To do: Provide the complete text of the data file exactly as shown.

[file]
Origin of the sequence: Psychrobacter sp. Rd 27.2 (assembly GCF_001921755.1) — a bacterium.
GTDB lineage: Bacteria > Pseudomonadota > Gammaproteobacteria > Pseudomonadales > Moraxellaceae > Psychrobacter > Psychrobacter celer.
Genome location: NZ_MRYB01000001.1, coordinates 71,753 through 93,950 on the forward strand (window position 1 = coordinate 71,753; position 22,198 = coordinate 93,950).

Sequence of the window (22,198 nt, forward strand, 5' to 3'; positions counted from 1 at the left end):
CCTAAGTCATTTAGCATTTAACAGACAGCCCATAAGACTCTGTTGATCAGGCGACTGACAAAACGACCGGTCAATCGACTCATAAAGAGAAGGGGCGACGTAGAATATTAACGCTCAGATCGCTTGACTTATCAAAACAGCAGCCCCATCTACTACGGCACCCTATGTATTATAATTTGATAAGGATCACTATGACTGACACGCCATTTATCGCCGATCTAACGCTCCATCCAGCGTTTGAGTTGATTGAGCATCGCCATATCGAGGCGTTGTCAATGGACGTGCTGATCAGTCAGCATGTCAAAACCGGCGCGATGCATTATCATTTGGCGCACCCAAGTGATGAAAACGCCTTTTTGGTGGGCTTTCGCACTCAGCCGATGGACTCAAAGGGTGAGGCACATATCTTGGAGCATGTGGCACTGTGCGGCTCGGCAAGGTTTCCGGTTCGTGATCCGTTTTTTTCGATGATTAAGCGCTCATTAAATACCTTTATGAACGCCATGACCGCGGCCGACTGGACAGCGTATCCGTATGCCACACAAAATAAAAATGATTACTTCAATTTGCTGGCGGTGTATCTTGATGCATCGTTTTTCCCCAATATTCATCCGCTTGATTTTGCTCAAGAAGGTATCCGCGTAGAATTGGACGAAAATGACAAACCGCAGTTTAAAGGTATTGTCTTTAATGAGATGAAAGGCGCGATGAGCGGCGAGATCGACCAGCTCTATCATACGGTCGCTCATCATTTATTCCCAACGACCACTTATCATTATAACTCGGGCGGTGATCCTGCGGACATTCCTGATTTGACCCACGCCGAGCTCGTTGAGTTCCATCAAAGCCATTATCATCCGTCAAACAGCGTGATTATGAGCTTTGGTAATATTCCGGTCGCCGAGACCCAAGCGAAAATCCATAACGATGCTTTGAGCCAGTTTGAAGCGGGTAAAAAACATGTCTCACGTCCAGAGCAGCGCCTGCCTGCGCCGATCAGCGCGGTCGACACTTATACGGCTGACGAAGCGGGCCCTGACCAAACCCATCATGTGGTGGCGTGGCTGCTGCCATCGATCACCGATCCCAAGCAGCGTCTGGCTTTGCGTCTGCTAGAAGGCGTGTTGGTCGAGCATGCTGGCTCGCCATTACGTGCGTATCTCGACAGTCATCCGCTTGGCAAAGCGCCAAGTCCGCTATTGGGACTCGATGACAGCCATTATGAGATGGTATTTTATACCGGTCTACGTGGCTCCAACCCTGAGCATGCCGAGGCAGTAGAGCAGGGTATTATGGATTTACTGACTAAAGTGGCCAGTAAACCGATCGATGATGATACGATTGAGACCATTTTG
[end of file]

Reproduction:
Origin of the sequence: Psychrobacter sp. Rd 27.2 (assembly GCF_001921755.1) — a bacterium.
GTDB lineage: Bacteria > Pseudomonadota > Gammaproteobacteria > Pseudomonadales > Moraxellaceae > Psychrobacter > Psychrobacter celer.
Genome location: NZ_MRYB01000001.1, coordinates 71,753 through 93,950 on the forward strand (window position 1 = coordinate 71,753; position 22,198 = coordinate 93,950).

Sequence of the window (22,198 nt, forward strand, 5' to 3'; positions counted from 1 at the left end):
CCTAAGTCATTTAGCATTTAACAGACAGCCCATAAGACTCTGTTGATCAGGCGACTGACAAAACGACCGGTCAATCGACTCATAAAGAGAAGGGGCGACGTAGAATATTAACGCTCAGATCGCTTGACTTATCAAAACAGCAGCCCCATCTACTACGGCACCCTATGTATTATAATTTGATAAGGATCACTATGACTGACACGCCATTTATCGCCGATCTAACGCTCCATCCAGCGTTTGAGTTGATTGAGCATCGCCATATCGAGGCGTTGTCAATGGACGTGCTGATCAGTCAGCATGTCAAAACCGGCGCGATGCATTATCATTTGGCGCACCCAAGTGATGAAAACGCCTTTTTGGTGGGCTTTCGCACTCAGCCGATGGACTCAAAGGGTGAGGCACATATCTTGGAGCATGTGGCACTGTGCGGCTCGGCAAGGTTTCCGGTTCGTGATCCGTTTTTTTCGATGATTAAGCGCTCATTAAATACCTTTATGAACGCCATGACCGCGGCCGACTGGACAGCGTATCCGTATGCCACACAAAATAAAAATGATTACTTCAATTTGCTGGCGGTGTATCTTGATGCATCGTTTTTCCCCAATATTCATCCGCTTGATTTTGCTCAAGAAGGTATCCGCGTAGAATTGGACGAAAATGACAAACCGCAGTTTAAAGGTATTGTCTTTAATGAGATGAAAGGCGCGATGAGCGGCGAGATCGACCAGCTCTATCATACGGTCGCTCATCATTTATTCCCAACGACCACTTATCATTATAACTCGGGCGGTGATCCTGCGGACATTCCTGATTTGACCCACGCCGAGCTCGTTGAGTTCCATCAAAGCCATTATCATCCGTCAAACAGCGTGATTATGAGCTTTGGTAATATTCCGGTCGCCGAGACCCAAGCGAAAATCCATAACGATGCTTTGAGCCAGTTTGAAGCGGGTAAAAAACATGTCTCACGTCCAGAGCAGCGCCTGCCTGCGCCGATCAGCGCGGTCGACACTTATACGGCTGACGAAGCGGGCCCTGACCAAACCCATCATGTGGTGGCGTGGCTGCTGCCATCGATCACCGATCCCAAGCAGCGTCTGGCTTTGCGTCTGCTAGAAGGCGTGTTGGTCGAGCATGCTGGCTCGCCATTACGTGCGTATCTCGACAGTCATCCGCTTGGCAAAGCGCCAAGTCCGCTATTGGGACTCGATGACAGCCATTATGAGATGGTATTTTATACCGGTCTACGTGGCTCCAACCCTGAGCATGCCGAGGCAGTAGAGCAGGGTATTATGGATTTACTGACTAAAGTGGCCAGTAAACCGATCGATGATGATACGATTGAGACCATTTTG